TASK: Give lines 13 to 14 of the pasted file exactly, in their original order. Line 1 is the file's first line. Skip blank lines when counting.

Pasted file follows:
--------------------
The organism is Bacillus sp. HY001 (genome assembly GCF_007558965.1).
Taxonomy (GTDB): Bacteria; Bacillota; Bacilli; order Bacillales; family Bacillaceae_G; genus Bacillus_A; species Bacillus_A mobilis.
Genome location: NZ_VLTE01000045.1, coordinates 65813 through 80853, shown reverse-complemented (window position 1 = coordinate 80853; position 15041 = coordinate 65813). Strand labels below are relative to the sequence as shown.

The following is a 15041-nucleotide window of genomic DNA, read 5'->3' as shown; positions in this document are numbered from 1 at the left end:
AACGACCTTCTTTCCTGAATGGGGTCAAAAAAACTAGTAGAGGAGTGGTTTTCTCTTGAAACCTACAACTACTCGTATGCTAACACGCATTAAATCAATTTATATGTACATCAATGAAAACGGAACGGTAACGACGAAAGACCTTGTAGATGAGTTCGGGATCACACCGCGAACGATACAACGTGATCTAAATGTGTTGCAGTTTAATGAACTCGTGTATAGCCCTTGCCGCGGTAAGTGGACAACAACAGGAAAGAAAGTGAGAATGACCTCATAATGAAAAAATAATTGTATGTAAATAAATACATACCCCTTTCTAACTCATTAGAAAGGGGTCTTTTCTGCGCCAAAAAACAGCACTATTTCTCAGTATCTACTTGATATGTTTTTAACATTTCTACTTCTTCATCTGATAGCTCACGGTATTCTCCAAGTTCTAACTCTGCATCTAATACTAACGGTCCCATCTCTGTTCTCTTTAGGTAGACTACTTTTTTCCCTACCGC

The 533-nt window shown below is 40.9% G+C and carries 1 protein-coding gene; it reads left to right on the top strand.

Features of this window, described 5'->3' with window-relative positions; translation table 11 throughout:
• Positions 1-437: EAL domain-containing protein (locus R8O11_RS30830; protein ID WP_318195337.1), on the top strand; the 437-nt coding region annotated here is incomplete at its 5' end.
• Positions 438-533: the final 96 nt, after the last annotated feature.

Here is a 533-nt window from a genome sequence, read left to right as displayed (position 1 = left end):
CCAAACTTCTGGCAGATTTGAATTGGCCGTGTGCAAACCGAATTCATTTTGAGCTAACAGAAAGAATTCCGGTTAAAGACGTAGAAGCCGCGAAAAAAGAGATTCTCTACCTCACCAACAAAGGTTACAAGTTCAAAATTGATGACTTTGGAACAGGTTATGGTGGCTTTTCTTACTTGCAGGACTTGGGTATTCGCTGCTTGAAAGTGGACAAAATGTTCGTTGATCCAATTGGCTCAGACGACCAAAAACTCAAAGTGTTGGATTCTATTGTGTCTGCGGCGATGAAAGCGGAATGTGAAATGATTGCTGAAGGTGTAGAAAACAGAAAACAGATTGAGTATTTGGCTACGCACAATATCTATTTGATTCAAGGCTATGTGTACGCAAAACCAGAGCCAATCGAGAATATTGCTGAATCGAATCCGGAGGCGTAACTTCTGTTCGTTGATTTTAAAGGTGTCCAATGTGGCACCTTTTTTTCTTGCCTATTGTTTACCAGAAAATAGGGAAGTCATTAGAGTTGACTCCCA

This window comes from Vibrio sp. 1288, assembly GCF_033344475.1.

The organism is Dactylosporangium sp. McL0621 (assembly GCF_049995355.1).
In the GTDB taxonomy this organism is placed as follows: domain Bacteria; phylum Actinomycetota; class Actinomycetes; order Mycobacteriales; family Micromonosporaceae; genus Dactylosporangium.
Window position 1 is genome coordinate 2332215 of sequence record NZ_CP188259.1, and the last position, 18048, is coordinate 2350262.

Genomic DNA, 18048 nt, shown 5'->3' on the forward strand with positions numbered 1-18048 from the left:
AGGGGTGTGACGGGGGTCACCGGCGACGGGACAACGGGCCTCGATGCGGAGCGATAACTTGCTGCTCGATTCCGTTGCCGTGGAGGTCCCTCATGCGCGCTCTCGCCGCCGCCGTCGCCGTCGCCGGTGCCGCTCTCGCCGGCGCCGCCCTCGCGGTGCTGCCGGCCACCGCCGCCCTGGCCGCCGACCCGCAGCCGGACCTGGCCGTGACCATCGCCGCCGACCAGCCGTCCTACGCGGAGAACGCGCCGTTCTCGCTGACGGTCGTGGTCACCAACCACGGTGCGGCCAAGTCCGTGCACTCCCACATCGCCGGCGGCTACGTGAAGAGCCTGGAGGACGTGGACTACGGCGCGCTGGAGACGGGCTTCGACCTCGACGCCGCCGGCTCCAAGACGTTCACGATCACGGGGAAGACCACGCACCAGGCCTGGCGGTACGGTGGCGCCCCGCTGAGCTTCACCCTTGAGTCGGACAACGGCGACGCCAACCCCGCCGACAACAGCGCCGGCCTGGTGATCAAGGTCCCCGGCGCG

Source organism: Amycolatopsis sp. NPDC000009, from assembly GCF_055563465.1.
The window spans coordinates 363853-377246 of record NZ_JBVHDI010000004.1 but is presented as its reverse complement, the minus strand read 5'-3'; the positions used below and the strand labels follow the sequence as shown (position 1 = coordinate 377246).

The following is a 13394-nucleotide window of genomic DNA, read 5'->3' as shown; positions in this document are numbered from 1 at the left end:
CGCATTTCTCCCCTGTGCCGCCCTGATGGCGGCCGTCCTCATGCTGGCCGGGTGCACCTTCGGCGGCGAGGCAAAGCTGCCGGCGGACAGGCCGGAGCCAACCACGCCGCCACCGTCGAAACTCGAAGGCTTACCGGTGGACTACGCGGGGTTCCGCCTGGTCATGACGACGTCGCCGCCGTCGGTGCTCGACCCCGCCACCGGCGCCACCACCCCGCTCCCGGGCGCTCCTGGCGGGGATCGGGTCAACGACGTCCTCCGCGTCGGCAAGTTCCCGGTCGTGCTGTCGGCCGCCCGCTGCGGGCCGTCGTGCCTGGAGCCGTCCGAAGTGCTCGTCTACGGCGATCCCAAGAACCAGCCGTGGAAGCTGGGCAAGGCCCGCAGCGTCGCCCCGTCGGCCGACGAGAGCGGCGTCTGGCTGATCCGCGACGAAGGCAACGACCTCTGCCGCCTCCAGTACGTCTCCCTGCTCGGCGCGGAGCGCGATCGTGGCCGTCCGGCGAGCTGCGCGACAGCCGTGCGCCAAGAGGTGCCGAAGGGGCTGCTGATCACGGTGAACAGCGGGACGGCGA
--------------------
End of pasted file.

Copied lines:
The organism is Dactylosporangium sp. McL0621 (assembly GCF_049995355.1).
In the GTDB taxonomy this organism is placed as follows: domain Bacteria; phylum Actinomycetota; class Actinomycetes; order Mycobacteriales; family Micromonosporaceae; genus Dactylosporangium.